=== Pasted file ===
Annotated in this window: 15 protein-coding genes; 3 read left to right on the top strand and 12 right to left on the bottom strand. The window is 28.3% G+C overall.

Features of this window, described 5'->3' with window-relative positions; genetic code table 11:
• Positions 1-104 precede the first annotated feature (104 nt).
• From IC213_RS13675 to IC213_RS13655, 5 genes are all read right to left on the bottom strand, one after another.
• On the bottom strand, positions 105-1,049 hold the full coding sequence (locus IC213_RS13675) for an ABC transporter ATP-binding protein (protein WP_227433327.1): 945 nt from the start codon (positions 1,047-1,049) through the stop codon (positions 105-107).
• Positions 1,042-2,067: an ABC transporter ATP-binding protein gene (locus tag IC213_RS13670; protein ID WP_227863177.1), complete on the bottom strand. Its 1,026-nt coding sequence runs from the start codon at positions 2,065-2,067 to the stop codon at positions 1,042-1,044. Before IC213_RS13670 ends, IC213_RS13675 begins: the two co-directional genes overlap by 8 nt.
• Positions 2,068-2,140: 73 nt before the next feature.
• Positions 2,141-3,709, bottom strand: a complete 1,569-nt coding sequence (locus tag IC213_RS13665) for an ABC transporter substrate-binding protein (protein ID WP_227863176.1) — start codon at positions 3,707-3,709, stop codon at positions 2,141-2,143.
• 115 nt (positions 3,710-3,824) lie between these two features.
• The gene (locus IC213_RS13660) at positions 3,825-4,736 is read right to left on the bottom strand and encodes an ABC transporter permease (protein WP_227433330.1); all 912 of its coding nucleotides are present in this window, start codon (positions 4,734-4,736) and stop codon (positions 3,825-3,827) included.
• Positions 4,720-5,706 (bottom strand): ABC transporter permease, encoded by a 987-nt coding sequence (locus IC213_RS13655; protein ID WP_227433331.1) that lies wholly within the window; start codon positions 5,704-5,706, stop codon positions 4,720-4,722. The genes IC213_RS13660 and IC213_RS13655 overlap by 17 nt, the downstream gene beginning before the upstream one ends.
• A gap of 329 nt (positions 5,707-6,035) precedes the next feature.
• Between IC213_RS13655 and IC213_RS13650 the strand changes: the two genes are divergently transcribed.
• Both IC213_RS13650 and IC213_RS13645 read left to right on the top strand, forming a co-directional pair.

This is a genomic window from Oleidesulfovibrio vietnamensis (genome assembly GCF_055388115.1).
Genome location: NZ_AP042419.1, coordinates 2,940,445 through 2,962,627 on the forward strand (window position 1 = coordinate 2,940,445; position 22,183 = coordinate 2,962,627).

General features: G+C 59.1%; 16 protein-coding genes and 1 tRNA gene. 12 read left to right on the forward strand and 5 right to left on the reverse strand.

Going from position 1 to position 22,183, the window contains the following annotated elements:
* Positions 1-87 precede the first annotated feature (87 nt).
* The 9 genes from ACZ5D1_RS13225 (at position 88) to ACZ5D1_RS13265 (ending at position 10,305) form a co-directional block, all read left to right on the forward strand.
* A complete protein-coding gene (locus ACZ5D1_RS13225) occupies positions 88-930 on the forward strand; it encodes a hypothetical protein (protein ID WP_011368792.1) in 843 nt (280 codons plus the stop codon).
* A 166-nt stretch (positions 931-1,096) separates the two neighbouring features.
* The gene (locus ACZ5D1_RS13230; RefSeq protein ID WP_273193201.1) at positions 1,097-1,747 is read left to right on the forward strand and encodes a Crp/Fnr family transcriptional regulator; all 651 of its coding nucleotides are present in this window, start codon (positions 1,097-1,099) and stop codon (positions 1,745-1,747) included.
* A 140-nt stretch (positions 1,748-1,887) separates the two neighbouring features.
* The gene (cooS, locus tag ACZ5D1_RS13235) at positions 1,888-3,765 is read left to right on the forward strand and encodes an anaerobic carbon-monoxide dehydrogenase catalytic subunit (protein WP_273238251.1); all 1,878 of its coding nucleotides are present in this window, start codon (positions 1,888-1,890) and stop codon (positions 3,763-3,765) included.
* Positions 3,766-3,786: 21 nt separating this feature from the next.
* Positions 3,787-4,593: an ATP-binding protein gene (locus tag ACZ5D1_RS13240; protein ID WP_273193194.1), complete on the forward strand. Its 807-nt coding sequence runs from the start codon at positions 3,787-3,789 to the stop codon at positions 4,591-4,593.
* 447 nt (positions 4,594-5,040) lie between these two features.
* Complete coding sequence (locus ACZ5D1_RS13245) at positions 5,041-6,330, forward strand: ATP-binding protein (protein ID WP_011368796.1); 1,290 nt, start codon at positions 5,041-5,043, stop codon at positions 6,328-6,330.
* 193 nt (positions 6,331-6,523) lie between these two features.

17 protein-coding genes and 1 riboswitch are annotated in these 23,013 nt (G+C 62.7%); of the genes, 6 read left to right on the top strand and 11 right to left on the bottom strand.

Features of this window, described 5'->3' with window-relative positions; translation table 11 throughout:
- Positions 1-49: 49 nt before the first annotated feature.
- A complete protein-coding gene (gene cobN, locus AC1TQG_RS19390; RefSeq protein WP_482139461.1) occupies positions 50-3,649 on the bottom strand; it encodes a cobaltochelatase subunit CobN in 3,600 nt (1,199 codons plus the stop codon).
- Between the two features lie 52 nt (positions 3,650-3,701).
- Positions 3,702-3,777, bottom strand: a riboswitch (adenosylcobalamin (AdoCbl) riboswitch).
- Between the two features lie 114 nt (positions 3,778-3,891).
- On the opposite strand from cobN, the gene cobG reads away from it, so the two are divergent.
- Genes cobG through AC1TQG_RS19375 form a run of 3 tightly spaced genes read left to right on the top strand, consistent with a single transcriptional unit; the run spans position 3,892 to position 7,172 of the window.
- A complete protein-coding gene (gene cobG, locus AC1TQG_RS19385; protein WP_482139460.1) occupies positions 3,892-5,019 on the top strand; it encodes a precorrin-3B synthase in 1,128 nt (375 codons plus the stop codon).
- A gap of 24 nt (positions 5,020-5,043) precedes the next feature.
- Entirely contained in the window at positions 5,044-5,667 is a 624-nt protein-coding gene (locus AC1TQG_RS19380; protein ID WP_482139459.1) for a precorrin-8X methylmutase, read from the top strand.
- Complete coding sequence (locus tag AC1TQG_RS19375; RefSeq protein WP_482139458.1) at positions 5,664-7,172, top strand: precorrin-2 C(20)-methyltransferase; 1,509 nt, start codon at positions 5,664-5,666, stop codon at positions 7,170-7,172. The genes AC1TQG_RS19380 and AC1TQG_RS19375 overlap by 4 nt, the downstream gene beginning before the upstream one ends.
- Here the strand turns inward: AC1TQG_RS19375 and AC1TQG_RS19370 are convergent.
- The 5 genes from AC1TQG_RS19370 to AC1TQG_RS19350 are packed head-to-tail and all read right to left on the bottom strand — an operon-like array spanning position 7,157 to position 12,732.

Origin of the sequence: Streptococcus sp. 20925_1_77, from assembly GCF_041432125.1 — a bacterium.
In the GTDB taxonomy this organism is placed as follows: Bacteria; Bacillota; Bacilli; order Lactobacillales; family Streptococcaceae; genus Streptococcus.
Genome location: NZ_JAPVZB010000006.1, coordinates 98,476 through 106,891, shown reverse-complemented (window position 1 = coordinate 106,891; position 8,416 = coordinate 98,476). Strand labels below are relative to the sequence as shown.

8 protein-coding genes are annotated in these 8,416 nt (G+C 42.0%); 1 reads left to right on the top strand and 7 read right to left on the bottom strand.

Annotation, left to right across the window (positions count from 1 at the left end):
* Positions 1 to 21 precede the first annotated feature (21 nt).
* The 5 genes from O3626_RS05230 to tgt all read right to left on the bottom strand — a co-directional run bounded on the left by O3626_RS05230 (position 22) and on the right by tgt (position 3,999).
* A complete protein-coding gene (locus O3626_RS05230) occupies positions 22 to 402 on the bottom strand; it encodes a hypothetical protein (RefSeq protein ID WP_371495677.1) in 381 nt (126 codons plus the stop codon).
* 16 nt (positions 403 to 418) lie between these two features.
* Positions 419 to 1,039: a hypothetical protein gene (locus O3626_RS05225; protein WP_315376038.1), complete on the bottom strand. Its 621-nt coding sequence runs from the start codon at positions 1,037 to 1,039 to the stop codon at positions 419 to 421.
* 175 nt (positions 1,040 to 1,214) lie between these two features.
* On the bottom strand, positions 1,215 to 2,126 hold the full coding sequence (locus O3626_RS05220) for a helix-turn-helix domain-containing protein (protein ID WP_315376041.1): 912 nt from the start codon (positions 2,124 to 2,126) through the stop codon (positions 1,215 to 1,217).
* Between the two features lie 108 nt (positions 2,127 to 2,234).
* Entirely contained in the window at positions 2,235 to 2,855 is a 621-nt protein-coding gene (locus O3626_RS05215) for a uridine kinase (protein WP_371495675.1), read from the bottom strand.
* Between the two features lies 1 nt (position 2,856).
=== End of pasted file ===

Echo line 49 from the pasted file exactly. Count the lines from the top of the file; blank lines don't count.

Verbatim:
8 protein-coding genes are annotated in these 8,416 nt (G+C 42.0%); 1 reads left to right on the top strand and 7 read right to left on the bottom strand.